USDA expands water/wastewater programs.

The Rural Decentralized Water Systems Grant program funds nonprofit or tribal lenders to make affordable loans to homeowners who need new household water systems in places with populations up to 50,000 including tribal lands and colonias. The program now includes building or repairing septic systems, and lenders can provide grants to homeowners with incomes under 60% of area median. Deadline is July 19. For more information, contact Taylor Marable, RD, 615-772-8726, or an RD state office. The Water and Wastewater Projects Revolving Funds Program enables nonprofits to make loans for water and wastewater treatment projects’ pre-development costs or for short-term and small capital improvement projects. Places, including tribal lands and colonias, with populations up to 10,000 are eligible. The maximum loan amount for FY21 is $200,000 rather than the previous $100,000. Deadline is July 16. For more information, contact Lois East, RD, 660-492-4268, or an RD state office.

HUD offers Lead Hazard Reduction funds.

Grants are available to help local governments and some states and tribes undertaking comprehensive programs to identify and control lead-based paint hazards in privately owned rental or owner-occupied housing where children under age six are at risk. Deadline is July 12. For more information, contact Yolanda Brown, HUD, 202-903-9576.

HOPWA Special Projects of National Significance grants available.

Nonprofits, states, and local governments are eligible for grants to produce new projects that align with initiatives aimed at ending the HIV/AIDS epidemic and elevate housing as an effective structural intervention in ending the epidemic. Apply by July 6. For more information, contact HUD staff.

Hometown Grants aim to revitalize community spaces.

Grants of up to $50,000 are available from T-Mobile, in partnership with Smart Growth America and Main Street America, to build, rebuild, or refresh community spaces that help foster local connections in cities and towns with populations under 50,000. Local governments or nonprofits are eligible. Deadlines are June 30, September 30, and December 31.

Conference Coordinator and Community Facilities Housing Specialist positions open at HAC.

For details, visit HAC’s website.

 

CORONAVIRUS

Forbearance for multifamily property owners extended.

Owners of multifamily rental properties with mortgages backed by Fannie Mae or Freddie Mac can now request mortgage forbearance through September 30. Owners must inform tenants about their rights and cannot evict tenants for nonpayment of rent during the forbearance period.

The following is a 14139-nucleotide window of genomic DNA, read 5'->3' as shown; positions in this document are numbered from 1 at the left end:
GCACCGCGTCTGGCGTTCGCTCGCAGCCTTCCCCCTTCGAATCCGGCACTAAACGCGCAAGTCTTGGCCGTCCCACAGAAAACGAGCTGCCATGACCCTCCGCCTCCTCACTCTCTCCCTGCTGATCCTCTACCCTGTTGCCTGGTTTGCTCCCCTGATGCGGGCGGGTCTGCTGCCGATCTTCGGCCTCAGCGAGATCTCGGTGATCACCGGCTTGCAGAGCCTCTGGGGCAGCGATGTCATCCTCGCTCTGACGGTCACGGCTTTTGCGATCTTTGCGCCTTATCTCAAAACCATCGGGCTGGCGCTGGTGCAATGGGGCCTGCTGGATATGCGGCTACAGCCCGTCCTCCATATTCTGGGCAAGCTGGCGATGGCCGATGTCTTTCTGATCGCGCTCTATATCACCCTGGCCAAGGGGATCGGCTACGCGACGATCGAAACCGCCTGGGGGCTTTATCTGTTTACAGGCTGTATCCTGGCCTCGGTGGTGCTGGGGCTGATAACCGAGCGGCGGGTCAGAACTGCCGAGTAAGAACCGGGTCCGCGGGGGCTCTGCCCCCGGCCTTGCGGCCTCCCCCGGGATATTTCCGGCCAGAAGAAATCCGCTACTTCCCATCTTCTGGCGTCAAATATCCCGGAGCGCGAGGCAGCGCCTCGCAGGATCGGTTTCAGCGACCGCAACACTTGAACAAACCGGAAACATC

REGULATIONS AND FEDERAL AGENCIES

Changes proposed for USDA single-family guaranteed loan program regulations.

The revisions to the Section 502 guaranteed program would update the requirements for federally supervised lenders, minimum net worth and experience for non-supervised lenders, approved lender participation requirements, treatment of applicants with delinquent child support payments, and builder credit requirements. Comments are due August 9. For more information, contact Ana Placencia, USDA, 254-721-0770.

GAO study recommends ways to increase 10-20-30 impact in persistent poverty counties.

Areas with High Poverty: Changing How the 10-20-30 Funding Formula Is Applied Could Increase Impact in Persistent-Poverty Counties examines the requirement for some programs of USDA Rural Development, the Economic Development Administration, and the CDFI Fund to allocate at least 10% of their funds to counties with poverty rates of at least 20% over the last 30 years. The report recommends using the formula selectively, since some programs achieve this allocation without a requirement and others cannot achieve it because of program design. It also supports creation of a single list of persistent poverty counties.

Interim appraisal requirements adopted for USDA’s Community Facilities loan programs.

Because of the coronavirus emergency, USDA RD has established interim requirements, effective until December 31, for appraisals of real estate being used as collateral for direct or guaranteed Community Facilities loans.

PUBLICATIONS AND MEDIA

Building materials’ costs and shortages increase.

A National Association of Home Builders survey in May found costs for building materials have increased an average of 26.1% over the last 12 months. NAHB also reports an all-time high in the number of builders experiencing material shortages.